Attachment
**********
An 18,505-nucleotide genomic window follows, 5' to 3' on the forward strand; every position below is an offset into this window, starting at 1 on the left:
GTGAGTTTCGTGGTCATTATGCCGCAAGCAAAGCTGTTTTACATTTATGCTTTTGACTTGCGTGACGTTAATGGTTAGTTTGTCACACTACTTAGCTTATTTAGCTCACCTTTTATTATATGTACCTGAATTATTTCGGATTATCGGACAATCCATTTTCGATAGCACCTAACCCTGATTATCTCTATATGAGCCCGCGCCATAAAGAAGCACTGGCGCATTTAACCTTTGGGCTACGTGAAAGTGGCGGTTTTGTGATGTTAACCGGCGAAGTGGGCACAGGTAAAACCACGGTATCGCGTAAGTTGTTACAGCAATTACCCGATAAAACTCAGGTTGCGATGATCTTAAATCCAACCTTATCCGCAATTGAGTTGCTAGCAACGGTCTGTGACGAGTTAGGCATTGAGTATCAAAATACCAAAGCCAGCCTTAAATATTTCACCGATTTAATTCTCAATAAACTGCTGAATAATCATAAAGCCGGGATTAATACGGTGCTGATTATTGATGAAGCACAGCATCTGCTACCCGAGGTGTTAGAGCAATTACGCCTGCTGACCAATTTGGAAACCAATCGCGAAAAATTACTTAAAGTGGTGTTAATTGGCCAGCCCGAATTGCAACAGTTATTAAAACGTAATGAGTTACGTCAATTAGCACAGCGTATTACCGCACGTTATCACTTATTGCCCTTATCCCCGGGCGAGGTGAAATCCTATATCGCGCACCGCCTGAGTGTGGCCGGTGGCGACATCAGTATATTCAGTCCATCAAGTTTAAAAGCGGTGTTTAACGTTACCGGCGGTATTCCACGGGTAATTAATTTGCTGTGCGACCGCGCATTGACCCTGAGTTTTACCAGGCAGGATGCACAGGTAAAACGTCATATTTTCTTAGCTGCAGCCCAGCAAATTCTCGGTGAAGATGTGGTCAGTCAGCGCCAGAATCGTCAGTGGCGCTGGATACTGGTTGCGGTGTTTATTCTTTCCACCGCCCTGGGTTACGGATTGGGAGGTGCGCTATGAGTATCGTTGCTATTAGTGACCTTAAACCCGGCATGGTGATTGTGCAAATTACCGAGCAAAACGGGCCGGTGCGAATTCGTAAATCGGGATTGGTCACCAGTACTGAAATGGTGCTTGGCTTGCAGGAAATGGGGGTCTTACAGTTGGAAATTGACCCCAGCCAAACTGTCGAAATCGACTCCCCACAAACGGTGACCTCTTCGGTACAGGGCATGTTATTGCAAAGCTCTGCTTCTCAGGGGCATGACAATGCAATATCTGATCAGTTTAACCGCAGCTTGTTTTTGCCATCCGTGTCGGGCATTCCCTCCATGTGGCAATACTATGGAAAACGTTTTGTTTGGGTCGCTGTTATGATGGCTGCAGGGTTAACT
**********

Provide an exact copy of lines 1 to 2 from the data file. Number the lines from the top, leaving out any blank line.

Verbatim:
An 18,505-nucleotide genomic window follows, 5' to 3' on the forward strand; every position below is an offset into this window, starting at 1 on the left:
GTGAGTTTCGTGGTCATTATGCCGCAAGCAAAGCTGTTTTACATTTATGCTTTTGACTTGCGTGACGTTAATGGTTAGTTTGTCACACTACTTAGCTTATTTAGCTCACCTTTTATTATATGTACCTGAATTATTTCGGATTATCGGACAATCCATTTTCGATAGCACCTAACCCTGATTATCTCTATATGAGCCCGCGCCATAAAGAAGCACTGGCGCATTTAACCTTTGGGCTACGTGAAAGTGGCGGTTTTGTGATGTTAACCGGCGAAGTGGGCACAGGTAAAACCACGGTATCGCGTAAGTTGTTACAGCAATTACCCGATAAAACTCAGGTTGCGATGATCTTAAATCCAACCTTATCCGCAATTGAGTTGCTAGCAACGGTCTGTGACGAGTTAGGCATTGAGTATCAAAATACCAAAGCCAGCCTTAAATATTTCACCGATTTAATTCTCAATAAACTGCTGAATAATCATAAAGCCGGGATTAATACGGTGCTGATTATTGATGAAGCACAGCATCTGCTACCCGAGGTGTTAGAGCAATTACGCCTGCTGACCAATTTGGAAACCAATCGCGAAAAATTACTTAAAGTGGTGTTAATTGGCCAGCCCGAATTGCAACAGTTATTAAAACGTAATGAGTTACGTCAATTAGCACAGCGTATTACCGCACGTTATCACTTATTGCCCTTATCCCCGGGCGAGGTGAAATCCTATATCGCGCACCGCCTGAGTGTGGCCGGTGGCGACATCAGTATATTCAGTCCATCAAGTTTAAAAGCGGTGTTTAACGTTACCGGCGGTATTCCACGGGTAATTAATTTGCTGTGCGACCGCGCATTGACCCTGAGTTTTACCAGGCAGGATGCACAGGTAAAACGTCATATTTTCTTAGCTGCAGCCCAGCAAATTCTCGGTGAAGATGTGGTCAGTCAGCGCCAGAATCGTCAGTGGCGCTGGATACTGGTTGCGGTGTTTATTCTTTCCACCGCCCTGGGTTACGGATTGGGAGGTGCGCTATGAGTATCGTTGCTATTAGTGACCTTAAACCCGGCATGGTGATTGTGCAAATTACCGAGCAAAACGGGCCGGTGCGAATTCGTAAATCGGGATTGGTCACCAGTACTGAAATGGTGCTTGGCTTGCAGGAAATGGGGGTCTTACAGTTGGAAATTGACCCCAGCCAAACTGTCGAAATCGACTCCCCACAAACGGTGACCTCTTCGGTACAGGGCATGTTATTGCAAAGCTCTGCTTCTCAGGGGCATGACAATGCAATATCTGATCAGTTTAACCGCAGCTTGTTTTTGCCATCCGTGTCGGGCATTCCCTCCATGTGGCAATACTATGGAAAACGTTTTGTTTGGGTCGCTGTTATGATGGCTGCAGGGTTAACT